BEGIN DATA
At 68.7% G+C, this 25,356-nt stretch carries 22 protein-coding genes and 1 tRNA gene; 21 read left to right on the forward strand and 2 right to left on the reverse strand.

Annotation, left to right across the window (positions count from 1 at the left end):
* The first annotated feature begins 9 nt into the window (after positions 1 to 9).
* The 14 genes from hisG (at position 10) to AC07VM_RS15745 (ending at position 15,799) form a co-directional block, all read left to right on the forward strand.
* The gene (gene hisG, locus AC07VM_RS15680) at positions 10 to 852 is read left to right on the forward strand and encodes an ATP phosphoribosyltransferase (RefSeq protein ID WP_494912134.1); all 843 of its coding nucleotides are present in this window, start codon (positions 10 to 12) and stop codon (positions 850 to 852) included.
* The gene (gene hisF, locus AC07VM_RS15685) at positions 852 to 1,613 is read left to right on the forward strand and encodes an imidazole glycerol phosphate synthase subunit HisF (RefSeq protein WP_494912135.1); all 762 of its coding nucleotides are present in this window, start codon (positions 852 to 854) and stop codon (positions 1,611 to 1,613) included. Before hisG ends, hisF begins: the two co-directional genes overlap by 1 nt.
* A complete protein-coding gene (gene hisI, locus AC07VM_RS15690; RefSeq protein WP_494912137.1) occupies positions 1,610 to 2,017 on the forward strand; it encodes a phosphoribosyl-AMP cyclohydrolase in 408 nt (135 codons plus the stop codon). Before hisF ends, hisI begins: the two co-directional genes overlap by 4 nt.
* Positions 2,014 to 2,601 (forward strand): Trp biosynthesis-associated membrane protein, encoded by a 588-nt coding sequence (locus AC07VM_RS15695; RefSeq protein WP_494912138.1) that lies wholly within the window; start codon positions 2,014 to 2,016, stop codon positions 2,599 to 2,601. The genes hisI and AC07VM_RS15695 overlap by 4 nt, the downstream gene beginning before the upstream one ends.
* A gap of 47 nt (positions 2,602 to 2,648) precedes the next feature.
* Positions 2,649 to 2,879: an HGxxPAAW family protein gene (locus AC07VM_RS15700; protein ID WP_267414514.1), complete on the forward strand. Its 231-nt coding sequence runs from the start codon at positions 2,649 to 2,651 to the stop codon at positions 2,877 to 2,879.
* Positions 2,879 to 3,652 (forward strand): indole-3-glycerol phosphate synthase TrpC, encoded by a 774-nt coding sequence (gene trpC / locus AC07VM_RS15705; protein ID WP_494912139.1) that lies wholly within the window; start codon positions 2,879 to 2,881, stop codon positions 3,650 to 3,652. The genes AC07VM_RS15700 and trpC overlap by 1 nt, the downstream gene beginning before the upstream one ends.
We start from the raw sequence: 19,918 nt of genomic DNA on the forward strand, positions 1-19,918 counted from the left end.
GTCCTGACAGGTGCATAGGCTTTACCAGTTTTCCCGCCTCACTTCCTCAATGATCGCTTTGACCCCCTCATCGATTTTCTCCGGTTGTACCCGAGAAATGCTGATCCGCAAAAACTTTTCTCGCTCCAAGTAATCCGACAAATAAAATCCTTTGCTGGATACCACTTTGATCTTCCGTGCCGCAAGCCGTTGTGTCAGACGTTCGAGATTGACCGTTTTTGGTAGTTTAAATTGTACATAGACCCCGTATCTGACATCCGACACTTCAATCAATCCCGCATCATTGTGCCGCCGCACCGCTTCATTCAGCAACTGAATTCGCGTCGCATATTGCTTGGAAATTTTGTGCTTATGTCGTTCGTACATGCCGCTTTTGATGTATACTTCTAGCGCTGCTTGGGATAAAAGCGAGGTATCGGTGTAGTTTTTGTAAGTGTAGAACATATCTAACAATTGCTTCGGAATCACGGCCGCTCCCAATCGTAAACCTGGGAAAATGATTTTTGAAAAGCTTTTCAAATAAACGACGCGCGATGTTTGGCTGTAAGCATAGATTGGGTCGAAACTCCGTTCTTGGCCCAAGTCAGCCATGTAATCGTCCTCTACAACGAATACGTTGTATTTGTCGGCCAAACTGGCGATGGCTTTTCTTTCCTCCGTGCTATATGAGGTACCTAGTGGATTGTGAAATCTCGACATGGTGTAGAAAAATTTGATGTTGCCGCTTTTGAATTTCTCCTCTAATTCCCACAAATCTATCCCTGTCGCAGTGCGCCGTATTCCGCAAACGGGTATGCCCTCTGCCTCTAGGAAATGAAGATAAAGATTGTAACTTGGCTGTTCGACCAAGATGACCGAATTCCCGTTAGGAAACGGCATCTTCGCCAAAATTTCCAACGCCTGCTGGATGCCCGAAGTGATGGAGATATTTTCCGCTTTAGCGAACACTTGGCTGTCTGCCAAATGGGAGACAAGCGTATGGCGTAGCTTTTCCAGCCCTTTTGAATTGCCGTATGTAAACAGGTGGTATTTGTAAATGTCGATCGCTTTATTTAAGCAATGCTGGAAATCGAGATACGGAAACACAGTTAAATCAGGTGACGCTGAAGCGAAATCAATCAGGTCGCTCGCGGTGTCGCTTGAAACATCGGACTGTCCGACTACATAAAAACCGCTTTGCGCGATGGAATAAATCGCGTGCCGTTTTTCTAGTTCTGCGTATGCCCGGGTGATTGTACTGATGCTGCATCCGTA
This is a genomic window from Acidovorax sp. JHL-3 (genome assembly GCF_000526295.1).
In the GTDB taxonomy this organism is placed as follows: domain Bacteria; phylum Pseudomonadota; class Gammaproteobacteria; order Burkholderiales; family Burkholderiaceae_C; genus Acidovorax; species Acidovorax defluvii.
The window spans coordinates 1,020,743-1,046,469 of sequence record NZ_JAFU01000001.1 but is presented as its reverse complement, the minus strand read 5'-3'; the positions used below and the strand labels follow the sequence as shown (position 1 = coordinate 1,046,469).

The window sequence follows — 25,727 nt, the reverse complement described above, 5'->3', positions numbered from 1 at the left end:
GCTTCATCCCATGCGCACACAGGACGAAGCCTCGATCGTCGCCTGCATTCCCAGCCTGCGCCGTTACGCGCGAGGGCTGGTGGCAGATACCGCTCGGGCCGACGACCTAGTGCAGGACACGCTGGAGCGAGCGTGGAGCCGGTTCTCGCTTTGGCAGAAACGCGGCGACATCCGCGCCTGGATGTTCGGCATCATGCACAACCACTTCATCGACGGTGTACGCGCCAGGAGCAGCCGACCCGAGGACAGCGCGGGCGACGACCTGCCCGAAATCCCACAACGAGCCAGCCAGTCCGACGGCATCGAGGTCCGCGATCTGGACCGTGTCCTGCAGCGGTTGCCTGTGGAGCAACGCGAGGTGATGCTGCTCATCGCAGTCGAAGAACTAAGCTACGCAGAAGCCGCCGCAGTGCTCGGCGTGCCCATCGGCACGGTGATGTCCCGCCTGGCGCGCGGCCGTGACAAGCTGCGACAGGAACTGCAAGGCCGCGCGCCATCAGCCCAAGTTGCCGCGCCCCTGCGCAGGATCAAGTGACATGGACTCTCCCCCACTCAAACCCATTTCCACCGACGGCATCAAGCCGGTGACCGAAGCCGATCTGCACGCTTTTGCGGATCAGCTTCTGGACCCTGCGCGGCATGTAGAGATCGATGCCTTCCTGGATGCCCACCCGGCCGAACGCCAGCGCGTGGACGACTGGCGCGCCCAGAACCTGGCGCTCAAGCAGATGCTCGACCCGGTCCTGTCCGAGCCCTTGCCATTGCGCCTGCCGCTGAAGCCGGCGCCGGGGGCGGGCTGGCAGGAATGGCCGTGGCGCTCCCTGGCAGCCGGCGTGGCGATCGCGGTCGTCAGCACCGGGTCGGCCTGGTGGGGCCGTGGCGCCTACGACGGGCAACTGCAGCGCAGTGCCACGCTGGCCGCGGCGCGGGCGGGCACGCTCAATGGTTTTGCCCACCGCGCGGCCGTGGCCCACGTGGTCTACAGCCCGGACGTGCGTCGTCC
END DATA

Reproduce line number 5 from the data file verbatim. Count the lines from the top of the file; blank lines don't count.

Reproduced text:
* The gene (gene hisG, locus AC07VM_RS15680) at positions 10 to 852 is read left to right on the forward strand and encodes an ATP phosphoribosyltransferase (RefSeq protein ID WP_494912134.1); all 843 of its coding nucleotides are present in this window, start codon (positions 10 to 12) and stop codon (positions 850 to 852) included.